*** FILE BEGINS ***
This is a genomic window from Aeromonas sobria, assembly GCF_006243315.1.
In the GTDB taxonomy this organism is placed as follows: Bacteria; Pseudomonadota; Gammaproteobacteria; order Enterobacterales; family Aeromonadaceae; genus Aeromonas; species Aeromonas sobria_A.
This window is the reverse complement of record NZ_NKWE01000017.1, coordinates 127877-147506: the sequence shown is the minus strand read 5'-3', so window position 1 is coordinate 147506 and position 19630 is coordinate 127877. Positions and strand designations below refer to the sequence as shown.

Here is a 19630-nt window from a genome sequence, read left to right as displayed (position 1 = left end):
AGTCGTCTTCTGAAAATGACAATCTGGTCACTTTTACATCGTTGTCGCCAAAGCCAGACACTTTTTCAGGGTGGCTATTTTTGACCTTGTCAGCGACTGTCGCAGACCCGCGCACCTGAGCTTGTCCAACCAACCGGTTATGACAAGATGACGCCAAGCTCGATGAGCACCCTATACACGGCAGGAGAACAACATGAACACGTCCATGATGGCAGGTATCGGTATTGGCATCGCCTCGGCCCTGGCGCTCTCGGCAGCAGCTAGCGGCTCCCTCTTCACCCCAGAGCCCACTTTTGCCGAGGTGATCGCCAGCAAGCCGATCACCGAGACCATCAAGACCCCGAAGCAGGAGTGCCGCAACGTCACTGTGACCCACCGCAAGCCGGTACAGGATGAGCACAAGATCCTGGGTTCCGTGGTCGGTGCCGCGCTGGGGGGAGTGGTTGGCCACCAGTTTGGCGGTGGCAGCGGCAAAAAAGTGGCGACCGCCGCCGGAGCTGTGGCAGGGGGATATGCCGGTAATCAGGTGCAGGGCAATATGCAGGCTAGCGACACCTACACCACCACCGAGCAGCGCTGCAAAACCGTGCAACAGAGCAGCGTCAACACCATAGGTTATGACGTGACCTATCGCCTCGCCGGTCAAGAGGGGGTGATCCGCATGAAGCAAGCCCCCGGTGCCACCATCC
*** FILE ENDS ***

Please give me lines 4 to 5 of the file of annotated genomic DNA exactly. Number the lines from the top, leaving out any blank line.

Here is a 19630-nt window from a genome sequence, read left to right as displayed (position 1 = left end):
AGTCGTCTTCTGAAAATGACAATCTGGTCACTTTTACATCGTTGTCGCCAAAGCCAGACACTTTTTCAGGGTGGCTATTTTTGACCTTGTCAGCGACTGTCGCAGACCCGCGCACCTGAGCTTGTCCAACCAACCGGTTATGACAAGATGACGCCAAGCTCGATGAGCACCCTATACACGGCAGGAGAACAACATGAACACGTCCATGATGGCAGGTATCGGTATTGGCATCGCCTCGGCCCTGGCGCTCTCGGCAGCAGCTAGCGGCTCCCTCTTCACCCCAGAGCCCACTTTTGCCGAGGTGATCGCCAGCAAGCCGATCACCGAGACCATCAAGACCCCGAAGCAGGAGTGCCGCAACGTCACTGTGACCCACCGCAAGCCGGTACAGGATGAGCACAAGATCCTGGGTTCCGTGGTCGGTGCCGCGCTGGGGGGAGTGGTTGGCCACCAGTTTGGCGGTGGCAGCGGCAAAAAAGTGGCGACCGCCGCCGGAGCTGTGGCAGGGGGATATGCCGGTAATCAGGTGCAGGGCAATATGCAGGCTAGCGACACCTACACCACCACCGAGCAGCGCTGCAAAACCGTGCAACAGAGCAGCGTCAACACCATAGGTTATGACGTGACCTATCGCCTCGCCGGTCAAGAGGGGGTGATCCGCATGAAGCAAGCCCCCGGTGCCACCATCC